The market value of global stablecoin assets fell by 14 per cent to $162 billion at the end of May, from $188bn at the end of the first quarter this year, after the de-pegging of Terra USD (UST), the fourth-largest stablecoin, according to Fitch Ratings.
The market grew 15 per cent to $188bn in the three months to March 31, only to reverse those gains after the Terra USD event on May 11, the rating agency said.
“UST’s market capitalisation plummeted to $300 million at the end of May, from $16bn at the end of the first quarter,” said Monsur Hussain, head of research at Fitch Ratings.
“UST’s collapse was triggered by the failure of the algorithmic mechanism pegging its value to the US dollar. The prices of other algorithmic stablecoins also decreased, with Frax and DAI similarly falling by 47 per cent and 32 per cent, respectively, between the end of Q1 and end-May.”
Stablecoins are digital tokens pegged to other traditional assets, often the US dollar. Stablecoin reserves are generally managed to preserve capital value, provide liquidity and minimise exposure to market risks, Fitch Ratings said.
However, Terra’s value is derived by algorithmic processes and is linked to another paired token called Luna.
In the case of Terra, the backing entity’s cryptocurrency reserve was not sufficiently large to serve as a source of stability when its algorithmic peg mechanism came under speculative pressure, Fitch Ratings said in a note last month.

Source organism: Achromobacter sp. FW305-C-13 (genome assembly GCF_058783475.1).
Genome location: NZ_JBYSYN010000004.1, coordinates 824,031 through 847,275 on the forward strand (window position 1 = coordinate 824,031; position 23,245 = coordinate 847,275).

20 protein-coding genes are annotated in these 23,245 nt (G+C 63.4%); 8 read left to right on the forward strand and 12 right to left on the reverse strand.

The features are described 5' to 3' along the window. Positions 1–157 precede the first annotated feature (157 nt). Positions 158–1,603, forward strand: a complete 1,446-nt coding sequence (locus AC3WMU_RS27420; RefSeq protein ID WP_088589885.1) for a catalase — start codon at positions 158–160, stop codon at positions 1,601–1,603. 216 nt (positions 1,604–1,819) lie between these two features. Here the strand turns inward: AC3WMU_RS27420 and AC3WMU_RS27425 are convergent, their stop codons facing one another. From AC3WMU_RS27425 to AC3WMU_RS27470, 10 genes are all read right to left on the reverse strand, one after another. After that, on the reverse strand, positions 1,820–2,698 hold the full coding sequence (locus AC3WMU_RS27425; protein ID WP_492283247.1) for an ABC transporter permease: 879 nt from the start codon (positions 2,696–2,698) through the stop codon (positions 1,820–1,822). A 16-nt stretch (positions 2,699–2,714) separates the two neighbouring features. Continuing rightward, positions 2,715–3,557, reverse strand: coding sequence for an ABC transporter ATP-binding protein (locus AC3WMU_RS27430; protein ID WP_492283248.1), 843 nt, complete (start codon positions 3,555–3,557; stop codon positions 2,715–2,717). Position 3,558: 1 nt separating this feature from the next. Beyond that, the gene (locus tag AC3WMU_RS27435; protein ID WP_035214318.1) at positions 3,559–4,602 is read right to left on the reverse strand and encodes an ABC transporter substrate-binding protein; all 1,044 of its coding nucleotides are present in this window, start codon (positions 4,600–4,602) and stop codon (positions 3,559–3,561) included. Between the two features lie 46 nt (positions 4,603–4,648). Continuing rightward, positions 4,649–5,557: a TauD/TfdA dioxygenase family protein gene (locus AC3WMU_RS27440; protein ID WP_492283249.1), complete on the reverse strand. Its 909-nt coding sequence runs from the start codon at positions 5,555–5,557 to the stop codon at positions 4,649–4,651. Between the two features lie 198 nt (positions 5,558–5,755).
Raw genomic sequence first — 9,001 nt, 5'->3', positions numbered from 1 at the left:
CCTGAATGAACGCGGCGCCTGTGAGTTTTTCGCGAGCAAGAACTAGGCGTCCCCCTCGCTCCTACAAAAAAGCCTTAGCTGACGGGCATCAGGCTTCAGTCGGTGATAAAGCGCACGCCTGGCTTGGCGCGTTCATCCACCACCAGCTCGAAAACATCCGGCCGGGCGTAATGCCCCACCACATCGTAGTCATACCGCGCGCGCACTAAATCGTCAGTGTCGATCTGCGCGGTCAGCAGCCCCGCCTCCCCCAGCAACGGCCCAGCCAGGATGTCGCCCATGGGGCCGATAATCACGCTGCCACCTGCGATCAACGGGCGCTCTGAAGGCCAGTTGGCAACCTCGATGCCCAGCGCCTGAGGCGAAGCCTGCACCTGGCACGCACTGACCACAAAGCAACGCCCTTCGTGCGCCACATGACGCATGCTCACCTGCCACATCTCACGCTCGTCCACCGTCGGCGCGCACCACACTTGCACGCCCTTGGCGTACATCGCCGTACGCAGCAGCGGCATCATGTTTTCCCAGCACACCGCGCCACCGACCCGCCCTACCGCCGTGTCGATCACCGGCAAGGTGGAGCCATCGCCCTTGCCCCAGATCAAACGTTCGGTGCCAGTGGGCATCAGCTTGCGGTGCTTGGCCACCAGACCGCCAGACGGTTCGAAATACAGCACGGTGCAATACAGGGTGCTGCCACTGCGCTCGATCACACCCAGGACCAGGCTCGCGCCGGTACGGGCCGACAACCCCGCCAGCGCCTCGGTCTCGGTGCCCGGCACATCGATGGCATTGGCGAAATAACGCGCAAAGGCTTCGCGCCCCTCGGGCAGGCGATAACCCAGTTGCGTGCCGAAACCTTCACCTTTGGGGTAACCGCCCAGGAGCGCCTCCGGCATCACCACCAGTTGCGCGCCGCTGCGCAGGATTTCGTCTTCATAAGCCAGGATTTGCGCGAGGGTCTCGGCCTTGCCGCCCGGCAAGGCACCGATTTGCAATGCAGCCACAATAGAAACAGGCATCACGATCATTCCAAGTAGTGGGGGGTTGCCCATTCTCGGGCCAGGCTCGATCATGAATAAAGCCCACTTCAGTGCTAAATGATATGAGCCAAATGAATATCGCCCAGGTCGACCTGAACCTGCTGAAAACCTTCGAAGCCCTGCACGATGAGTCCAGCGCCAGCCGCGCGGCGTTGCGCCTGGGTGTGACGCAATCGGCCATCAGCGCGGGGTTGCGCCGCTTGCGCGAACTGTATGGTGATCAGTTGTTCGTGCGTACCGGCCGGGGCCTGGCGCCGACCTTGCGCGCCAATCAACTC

There was a massive sell-off in cryptocurrencies in May that wiped more than $200bn in value from the market in 24 hours, knocked by weakened sentiment after UST fell as low as 20 cents.
“UST’s de-pegging caused volatility in the rest of the market, with Tether’s market cap falling by 11 per cent between the end of Q1 and end-May,” said Chloe Andrieu, a senior analyst at Fitch Ratings.
“UST’s failure has led to calls for increased regulatory oversight.”
The market remains concentrated, with Tether and USDC accounting for about 63 per cent of total assets at the end of May, according to the agency.
The eight largest stablecoins had an aggregated market value of $154bn at the end of May and accounted for about 96 per cent of the total market, according to price-tracking website CoinMarketCap.
“The number of stablecoins had increased to 100, from 75 at the end of the first quarter. New stablecoins are entering the market, with aggressive offers and large capitalisations attracting retail and institutional investors,” Ms Andrieu said.
However, Fitch said stablecoin reserve portfolios were generally becoming more conservative.
About 76 per cent of USDC's reserve portfolio was held in short-duration US Treasuries at the end of May, with the remainder in cash, the rating agency said.